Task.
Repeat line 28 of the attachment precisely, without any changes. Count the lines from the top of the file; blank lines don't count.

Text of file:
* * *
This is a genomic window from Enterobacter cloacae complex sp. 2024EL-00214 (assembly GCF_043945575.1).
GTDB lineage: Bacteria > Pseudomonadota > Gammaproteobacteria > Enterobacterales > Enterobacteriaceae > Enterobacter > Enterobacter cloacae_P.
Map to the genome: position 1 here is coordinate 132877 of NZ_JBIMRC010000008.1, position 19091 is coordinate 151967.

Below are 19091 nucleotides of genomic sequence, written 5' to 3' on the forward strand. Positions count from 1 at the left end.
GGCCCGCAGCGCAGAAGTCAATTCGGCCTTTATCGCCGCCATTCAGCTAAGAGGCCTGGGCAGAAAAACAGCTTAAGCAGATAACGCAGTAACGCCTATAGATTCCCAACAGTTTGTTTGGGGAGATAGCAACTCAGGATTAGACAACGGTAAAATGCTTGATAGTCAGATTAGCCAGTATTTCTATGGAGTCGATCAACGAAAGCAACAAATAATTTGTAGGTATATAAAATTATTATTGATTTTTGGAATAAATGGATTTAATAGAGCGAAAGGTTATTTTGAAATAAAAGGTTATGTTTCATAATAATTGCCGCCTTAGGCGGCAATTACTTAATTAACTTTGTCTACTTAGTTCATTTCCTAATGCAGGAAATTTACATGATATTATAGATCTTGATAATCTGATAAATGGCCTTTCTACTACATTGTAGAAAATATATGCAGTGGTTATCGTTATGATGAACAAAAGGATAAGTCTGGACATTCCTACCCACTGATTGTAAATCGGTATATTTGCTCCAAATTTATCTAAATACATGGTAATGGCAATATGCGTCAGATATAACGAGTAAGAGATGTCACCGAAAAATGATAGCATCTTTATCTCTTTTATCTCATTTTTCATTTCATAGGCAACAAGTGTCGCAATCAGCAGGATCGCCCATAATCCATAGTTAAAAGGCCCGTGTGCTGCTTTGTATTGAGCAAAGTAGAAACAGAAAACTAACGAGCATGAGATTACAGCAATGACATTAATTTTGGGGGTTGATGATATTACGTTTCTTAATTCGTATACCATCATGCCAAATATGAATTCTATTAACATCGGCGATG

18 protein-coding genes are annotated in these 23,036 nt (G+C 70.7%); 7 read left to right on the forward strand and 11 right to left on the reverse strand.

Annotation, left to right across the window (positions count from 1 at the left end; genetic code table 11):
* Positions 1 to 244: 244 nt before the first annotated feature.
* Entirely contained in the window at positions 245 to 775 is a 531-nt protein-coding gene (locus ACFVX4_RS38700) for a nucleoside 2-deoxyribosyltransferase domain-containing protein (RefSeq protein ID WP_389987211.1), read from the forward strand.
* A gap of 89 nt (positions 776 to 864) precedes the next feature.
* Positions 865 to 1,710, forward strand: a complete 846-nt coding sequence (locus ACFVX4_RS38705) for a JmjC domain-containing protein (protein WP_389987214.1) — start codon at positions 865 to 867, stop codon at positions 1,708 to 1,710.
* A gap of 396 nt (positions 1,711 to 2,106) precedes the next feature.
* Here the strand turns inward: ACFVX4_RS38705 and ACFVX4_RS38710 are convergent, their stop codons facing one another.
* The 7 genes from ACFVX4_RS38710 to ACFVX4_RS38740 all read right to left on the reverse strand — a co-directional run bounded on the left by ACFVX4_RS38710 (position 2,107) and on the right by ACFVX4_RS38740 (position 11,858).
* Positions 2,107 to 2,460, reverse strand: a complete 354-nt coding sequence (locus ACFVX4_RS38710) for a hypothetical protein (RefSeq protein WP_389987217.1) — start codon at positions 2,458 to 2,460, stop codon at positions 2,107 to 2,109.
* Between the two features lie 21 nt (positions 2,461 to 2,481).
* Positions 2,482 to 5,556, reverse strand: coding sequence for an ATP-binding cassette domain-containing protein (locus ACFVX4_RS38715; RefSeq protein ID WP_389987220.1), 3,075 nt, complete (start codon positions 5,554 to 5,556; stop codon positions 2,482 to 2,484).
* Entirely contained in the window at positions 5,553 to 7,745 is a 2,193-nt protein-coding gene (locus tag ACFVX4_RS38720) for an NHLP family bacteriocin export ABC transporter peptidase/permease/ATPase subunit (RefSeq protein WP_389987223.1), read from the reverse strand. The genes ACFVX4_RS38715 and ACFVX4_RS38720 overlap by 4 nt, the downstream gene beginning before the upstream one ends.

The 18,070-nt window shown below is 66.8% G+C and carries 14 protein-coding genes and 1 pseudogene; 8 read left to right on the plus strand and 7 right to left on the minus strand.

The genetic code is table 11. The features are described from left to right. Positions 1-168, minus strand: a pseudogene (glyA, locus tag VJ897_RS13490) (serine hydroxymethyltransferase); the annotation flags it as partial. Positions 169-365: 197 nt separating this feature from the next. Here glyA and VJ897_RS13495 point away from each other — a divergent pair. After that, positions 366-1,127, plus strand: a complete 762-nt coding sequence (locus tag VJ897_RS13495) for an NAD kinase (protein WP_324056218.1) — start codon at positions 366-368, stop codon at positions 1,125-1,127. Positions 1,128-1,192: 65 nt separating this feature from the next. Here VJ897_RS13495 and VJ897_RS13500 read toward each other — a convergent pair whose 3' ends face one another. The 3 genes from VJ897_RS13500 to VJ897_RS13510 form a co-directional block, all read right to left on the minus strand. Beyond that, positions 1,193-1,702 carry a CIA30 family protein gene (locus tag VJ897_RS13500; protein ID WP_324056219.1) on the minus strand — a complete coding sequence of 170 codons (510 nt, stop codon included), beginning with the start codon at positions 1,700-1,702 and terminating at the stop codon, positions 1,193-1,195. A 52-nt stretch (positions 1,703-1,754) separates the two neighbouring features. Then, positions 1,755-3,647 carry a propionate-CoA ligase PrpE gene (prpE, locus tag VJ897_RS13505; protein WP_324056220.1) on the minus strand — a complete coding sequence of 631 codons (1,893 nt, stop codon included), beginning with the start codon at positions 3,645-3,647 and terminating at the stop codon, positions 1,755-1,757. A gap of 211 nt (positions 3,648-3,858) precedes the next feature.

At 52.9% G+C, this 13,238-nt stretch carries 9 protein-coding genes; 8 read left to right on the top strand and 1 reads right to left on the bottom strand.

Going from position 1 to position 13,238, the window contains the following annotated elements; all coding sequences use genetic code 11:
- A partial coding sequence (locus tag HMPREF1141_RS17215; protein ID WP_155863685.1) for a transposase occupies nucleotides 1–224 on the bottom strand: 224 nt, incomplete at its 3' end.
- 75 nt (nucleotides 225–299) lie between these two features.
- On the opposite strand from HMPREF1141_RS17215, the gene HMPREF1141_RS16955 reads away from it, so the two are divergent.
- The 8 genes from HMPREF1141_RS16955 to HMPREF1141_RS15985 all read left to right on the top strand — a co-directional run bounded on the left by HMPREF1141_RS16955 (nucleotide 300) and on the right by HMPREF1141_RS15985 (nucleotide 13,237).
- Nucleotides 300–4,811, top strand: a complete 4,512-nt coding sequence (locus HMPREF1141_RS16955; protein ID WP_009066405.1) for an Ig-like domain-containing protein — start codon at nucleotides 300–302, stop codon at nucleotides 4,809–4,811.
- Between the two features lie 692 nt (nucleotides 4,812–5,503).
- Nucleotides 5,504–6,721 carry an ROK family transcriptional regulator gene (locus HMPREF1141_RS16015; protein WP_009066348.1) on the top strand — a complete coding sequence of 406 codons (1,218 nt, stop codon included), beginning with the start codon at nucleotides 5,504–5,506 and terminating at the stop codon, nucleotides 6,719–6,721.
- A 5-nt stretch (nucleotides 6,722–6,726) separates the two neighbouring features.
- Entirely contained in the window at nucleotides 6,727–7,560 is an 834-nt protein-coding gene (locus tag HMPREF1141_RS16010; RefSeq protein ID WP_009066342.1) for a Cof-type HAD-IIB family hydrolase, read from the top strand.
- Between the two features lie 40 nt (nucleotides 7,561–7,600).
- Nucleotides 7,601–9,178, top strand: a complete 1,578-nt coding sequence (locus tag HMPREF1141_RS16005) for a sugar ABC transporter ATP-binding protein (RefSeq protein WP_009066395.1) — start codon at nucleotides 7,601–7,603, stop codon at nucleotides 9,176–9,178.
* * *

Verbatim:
- Between the two features lie 692 nt (nucleotides 4,812–5,503).